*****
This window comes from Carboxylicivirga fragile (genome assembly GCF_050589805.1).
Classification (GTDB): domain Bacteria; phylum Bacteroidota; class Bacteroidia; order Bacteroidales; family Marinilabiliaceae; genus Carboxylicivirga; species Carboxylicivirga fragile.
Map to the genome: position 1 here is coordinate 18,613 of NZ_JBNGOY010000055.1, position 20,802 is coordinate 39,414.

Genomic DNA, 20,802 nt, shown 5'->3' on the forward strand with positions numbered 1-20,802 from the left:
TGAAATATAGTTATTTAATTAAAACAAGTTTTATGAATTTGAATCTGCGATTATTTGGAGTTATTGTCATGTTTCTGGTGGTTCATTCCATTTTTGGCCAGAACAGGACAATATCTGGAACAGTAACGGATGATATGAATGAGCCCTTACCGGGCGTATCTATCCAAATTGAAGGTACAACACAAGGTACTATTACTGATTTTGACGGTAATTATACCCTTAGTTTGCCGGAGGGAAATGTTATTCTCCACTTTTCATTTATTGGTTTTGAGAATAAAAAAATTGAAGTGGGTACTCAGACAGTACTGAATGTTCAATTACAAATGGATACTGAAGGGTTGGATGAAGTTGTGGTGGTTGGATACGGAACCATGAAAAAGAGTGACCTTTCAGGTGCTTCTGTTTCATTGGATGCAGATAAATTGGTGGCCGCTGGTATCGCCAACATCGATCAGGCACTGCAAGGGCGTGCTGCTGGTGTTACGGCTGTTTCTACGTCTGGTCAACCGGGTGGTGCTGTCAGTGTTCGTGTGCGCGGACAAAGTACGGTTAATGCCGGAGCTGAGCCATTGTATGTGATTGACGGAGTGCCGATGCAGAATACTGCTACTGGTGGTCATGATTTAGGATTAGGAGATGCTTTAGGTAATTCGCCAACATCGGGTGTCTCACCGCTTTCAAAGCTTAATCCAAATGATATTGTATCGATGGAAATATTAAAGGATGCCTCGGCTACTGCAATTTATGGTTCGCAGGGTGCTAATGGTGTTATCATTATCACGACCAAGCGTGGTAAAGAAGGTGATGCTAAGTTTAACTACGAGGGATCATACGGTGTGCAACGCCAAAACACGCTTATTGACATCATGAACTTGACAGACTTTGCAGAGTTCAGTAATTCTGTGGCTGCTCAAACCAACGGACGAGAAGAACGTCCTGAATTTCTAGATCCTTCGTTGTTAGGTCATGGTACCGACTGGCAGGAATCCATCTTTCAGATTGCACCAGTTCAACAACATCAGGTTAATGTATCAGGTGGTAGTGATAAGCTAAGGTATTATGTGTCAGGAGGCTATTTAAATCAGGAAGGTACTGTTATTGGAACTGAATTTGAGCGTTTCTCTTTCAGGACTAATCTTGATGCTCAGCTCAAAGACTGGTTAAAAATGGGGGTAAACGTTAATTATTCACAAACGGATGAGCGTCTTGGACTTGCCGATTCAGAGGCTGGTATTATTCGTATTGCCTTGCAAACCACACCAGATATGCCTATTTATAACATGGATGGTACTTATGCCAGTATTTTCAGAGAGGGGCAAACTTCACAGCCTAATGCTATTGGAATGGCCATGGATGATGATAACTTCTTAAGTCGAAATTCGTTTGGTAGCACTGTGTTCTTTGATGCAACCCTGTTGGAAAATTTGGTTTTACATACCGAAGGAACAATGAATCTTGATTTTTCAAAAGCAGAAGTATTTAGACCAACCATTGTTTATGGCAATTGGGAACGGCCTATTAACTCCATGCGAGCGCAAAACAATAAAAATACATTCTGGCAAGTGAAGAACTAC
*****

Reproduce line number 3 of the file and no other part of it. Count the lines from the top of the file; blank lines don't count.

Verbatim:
Map to the genome: position 1 here is coordinate 18,613 of NZ_JBNGOY010000055.1, position 20,802 is coordinate 39,414.